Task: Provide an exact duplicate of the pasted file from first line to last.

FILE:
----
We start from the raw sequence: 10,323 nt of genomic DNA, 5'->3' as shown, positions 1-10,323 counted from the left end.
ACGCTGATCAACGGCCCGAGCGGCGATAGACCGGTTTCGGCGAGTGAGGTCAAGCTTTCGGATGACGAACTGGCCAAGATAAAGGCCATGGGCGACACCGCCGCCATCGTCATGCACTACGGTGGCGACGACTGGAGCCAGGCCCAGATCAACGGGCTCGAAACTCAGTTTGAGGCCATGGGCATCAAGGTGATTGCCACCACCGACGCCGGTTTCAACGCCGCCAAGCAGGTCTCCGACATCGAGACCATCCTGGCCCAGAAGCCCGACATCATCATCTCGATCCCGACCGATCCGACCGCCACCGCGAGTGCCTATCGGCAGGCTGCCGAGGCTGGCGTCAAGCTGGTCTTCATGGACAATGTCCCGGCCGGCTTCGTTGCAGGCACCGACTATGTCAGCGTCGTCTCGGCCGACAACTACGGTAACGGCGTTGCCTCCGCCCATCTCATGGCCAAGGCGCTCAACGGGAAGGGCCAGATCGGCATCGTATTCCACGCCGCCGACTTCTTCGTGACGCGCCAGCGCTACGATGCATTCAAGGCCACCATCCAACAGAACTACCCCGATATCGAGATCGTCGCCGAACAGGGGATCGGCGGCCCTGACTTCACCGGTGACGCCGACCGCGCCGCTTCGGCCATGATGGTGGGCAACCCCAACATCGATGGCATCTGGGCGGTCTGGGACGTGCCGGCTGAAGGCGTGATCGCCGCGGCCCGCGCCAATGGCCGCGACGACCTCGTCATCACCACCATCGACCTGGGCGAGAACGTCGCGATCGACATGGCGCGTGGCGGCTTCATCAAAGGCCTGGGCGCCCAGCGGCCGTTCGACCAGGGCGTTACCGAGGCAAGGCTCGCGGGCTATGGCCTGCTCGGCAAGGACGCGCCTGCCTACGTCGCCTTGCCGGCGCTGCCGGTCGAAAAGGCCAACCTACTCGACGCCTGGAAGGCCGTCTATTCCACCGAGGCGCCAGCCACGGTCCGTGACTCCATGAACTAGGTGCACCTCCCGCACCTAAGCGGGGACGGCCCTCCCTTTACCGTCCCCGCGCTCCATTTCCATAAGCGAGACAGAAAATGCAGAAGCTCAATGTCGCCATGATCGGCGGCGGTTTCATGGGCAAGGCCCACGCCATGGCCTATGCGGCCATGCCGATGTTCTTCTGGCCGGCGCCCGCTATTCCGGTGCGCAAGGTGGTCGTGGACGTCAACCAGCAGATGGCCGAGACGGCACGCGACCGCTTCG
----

We start from the raw sequence: 10,323 nt of genomic DNA, 5'->3' as shown, positions 1-10,323 counted from the left end.
ACGCTGATCAACGGCCCGAGCGGCGATAGACCGGTTTCGGCGAGTGAGGTCAAGCTTTCGGATGACGAACTGGCCAAGATAAAGGCCATGGGCGACACCGCCGCCATCGTCATGCACTACGGTGGCGACGACTGGAGCCAGGCCCAGATCAACGGGCTCGAAACTCAGTTTGAGGCCATGGGCATCAAGGTGATTGCCACCACCGACGCCGGTTTCAACGCCGCCAAGCAGGTCTCCGACATCGAGACCATCCTGGCCCAGAAGCCCGACATCATCATCTCGATCCCGACCGATCCGACCGCCACCGCGAGTGCCTATCGGCAGGCTGCCGAGGCTGGCGTCAAGCTGGTCTTCATGGACAATGTCCCGGCCGGCTTCGTTGCAGGCACCGACTATGTCAGCGTCGTCTCGGCCGACAACTACGGTAACGGCGTTGCCTCCGCCCATCTCATGGCCAAGGCGCTCAACGGGAAGGGCCAGATCGGCATCGTATTCCACGCCGCCGACTTCTTCGTGACGCGCCAGCGCTACGATGCATTCAAGGCCACCATCCAACAGAACTACCCCGATATCGAGATCGTCGCCGAACAGGGGATCGGCGGCCCTGACTTCACCGGTGACGCCGACCGCGCCGCTTCGGCCATGATGGTGGGCAACCCCAACATCGATGGCATCTGGGCGGTCTGGGACGTGCCGGCTGAAGGCGTGATCGCCGCGGCCCGCGCCAATGGCCGCGACGACCTCGTCATCACCACCATCGACCTGGGCGAGAACGTCGCGATCGACATGGCGCGTGGCGGCTTCATCAAAGGCCTGGGCGCCCAGCGGCCGTTCGACCAGGGCGTTACCGAGGCAAGGCTCGCGGGCTATGGCCTGCTCGGCAAGGACGCGCCTGCCTACGTCGCCTTGCCGGCGCTGCCGGTCGAAAAGGCCAACCTACTCGACGCCTGGAAGGCCGTCTATTCCACCGAGGCGCCAGCCACGGTCCGTGACTCCATGAACTAGGTGCACCTCCCGCACCTAAGCGGGGACGGCCCTCCCTTTACCGTCCCCGCGCTCCATTTCCATAAGCGAGACAGAAAATGCAGAAGCTCAATGTCGCCATGATCGGCGGCGGTTTCATGGGCAAGGCCCACGCCATGGCCTATGCGGCCATGCCGATGTTCTTCTGGCCGGCGCCCGCTATTCCGGTGCGCAAGGTGGTCGTGGACGTCAACCAGCAGATGGCCGAGACGGCACGCGACCGCTTCG